Feedback:  It immediately became apparent that this puzzle was not so great!  Everybody had trouble with this one, and it’s no wonder why (more on that in the analysis section).  There were many different approaches to solving this one, such as:  counting all the letters, taking half of the letters, rearranging the words in order of frequency, counting syllables, representing the words as numbers, trying to anagram certain strings of letters, somehow Magic Square-ing things, and probably many more methods that I don’t even want to hear about because they’ll make me cringe!  When it was time for hints, I said that the “magic number” would help.  This hint was disastrous, as it turns out that the phrase “magic number” doesn’t mean very much to most people!  I’ve always connected it to the School House Rock song, “Three is a Magic Number,” but other people thought of 42 (Hitchhiker’s Guide), 8 (infinity symbol and Magic Eight Ball), 39 (the highest number on the combination lock), or no number in particular.  So basically, instead of giving a hint, I gave a bunch of red herrings!  Incredibly, despite all this, several people managed to solve the puzzle without ever seeing the word TWELVE spelled out.  Several people decided that since the puzzle was about time, that the numbers 24 and 12 might be significant, or even “magic” numbers.  Luckily, one of them was.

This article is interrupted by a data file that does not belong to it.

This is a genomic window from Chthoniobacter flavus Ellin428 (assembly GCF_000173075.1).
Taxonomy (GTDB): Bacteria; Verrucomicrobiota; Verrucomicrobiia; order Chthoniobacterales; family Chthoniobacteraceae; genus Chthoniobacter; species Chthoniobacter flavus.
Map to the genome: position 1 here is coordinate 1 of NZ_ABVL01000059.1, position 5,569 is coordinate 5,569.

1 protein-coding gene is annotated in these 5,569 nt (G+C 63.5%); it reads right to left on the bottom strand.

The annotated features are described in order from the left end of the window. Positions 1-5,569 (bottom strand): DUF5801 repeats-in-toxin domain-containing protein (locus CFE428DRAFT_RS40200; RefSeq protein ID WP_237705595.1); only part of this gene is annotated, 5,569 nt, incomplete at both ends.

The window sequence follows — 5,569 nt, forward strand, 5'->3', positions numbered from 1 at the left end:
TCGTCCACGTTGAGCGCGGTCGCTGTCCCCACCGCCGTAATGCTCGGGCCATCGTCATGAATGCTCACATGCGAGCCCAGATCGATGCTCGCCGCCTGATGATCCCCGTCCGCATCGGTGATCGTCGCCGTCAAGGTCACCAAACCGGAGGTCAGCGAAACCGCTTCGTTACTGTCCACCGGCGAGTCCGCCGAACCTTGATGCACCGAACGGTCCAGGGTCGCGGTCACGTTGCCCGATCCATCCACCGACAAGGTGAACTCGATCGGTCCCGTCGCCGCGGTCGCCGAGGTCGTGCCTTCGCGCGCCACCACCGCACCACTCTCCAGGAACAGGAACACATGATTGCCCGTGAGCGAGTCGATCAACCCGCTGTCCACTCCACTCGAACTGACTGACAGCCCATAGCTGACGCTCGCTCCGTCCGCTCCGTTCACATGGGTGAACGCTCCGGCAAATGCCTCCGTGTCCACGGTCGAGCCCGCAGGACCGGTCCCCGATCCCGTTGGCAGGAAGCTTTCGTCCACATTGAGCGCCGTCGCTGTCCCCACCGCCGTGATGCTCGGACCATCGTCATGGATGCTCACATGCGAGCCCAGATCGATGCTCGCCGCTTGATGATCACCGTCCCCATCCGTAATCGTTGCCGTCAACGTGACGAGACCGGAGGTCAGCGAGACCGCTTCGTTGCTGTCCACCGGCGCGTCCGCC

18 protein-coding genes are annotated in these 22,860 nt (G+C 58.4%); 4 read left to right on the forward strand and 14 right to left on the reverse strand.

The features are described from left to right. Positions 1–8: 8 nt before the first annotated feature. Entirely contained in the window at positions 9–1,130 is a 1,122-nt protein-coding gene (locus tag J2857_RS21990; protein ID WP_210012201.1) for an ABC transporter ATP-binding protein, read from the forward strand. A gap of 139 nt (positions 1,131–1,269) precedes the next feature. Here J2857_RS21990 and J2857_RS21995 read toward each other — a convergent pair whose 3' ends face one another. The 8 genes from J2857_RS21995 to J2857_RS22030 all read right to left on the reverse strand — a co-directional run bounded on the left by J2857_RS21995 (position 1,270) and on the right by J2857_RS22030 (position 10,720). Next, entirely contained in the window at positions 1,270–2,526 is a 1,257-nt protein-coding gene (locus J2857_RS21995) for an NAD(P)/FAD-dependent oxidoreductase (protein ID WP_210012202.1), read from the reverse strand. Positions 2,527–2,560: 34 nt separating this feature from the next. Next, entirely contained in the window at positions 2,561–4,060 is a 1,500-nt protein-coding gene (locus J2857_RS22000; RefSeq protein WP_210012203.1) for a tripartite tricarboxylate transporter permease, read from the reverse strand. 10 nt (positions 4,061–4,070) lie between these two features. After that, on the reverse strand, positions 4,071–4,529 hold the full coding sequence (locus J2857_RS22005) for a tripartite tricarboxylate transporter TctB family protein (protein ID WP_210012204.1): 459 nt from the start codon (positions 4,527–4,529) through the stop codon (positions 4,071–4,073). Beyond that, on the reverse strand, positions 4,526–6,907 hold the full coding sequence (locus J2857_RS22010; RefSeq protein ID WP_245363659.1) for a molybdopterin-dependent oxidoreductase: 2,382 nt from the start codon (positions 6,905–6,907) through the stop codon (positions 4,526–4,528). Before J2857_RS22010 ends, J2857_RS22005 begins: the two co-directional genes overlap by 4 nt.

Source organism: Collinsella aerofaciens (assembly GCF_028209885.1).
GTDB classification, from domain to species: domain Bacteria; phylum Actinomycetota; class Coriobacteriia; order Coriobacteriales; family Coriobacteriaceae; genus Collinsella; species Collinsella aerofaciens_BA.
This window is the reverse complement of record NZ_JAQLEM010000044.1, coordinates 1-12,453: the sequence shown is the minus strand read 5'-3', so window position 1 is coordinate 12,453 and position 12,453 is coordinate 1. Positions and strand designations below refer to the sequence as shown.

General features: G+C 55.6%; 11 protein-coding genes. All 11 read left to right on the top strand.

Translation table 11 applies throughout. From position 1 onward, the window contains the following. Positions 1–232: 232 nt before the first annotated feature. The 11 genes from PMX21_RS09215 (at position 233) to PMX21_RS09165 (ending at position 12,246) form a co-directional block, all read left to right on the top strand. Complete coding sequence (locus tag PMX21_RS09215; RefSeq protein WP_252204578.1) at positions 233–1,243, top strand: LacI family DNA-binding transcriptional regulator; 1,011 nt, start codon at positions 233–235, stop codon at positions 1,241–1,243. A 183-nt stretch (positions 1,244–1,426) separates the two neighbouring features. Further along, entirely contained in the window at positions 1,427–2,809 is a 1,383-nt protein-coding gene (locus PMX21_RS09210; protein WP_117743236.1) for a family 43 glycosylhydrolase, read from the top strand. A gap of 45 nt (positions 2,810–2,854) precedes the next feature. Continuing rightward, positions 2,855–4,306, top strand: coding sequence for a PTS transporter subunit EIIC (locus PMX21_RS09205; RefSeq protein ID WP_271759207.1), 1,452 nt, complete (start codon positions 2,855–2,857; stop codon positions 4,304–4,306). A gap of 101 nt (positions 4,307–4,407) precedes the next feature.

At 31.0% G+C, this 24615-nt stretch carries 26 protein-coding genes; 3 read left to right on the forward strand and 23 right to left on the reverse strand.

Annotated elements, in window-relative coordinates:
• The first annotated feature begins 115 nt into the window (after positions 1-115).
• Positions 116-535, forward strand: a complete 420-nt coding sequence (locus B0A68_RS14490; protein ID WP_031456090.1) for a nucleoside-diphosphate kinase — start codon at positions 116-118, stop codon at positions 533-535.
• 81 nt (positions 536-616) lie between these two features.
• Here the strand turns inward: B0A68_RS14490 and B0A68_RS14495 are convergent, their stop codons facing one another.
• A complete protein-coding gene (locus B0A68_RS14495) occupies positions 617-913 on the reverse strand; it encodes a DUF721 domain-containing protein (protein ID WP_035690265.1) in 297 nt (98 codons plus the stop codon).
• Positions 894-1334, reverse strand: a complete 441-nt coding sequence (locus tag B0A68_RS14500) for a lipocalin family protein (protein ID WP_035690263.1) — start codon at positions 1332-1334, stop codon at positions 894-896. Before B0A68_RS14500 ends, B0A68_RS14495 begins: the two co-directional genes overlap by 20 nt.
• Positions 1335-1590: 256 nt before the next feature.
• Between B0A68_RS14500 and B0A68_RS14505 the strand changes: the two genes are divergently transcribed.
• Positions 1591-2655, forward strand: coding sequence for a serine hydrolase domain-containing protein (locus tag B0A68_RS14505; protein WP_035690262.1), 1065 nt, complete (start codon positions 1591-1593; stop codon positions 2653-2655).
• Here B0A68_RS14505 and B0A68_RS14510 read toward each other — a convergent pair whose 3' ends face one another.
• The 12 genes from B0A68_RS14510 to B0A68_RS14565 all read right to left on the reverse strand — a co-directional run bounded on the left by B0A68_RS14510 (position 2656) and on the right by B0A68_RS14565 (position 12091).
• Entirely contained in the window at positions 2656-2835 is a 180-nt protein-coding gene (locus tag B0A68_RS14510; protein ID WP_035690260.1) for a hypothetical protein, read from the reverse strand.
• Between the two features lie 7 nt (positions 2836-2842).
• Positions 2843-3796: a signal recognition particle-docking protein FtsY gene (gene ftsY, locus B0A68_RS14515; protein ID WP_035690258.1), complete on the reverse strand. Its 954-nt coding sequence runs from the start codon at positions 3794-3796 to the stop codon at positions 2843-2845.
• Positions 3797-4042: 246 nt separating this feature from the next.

Analysis:  Right after I posted this puzzle, I thought to myself “There is way too much information in this puzzle.”  But then I had Nick look at it and he was able to solve it in a few minutes, so I felt reassured.  But he had me sitting right there next to him to give, or not give, certain amounts of feedback on his guesses and paths of thinking, so that wasn’t an accurate test of the puzzle at all.  The frustrations over this puzzle started coming in pretty quickly, and it became clear that I had designed it poorly.  Letters and words have so many potential meanings to begin with (definitions, syllables, numeric associations, the ability to be rearranged into new words, the ability to be counted, etc.) that you can’t just throw six of them in a row and expect people to come out with just one right answer.  I think simply changing the alignment would have improved this one so much.  In the Alice is Dead version, the words are roughly center aligned with a bit of variation, but not so much that it’s hard to read (like mine).  When I played that version, the word didn’t jump out at me at all, so I’m not sure why I thought it would jump out at anyone else in my version.  I think part of me just wanted another factor to help make my version different from the Alice one, which is not a good reason to alter a puzzle.  I still like that I made the words all have similar meanings.  I think that aspect added to the feel of the puzzle, but it was one of WAY too many red herrings.  The most incredible thing was that people used the arbitrary meanings of the words to get the answer 12.  If the answer had been 17 or something, or if my words had all been pizza toppings instead of measures of frequency, there would have been no hope!  That was a happy accident.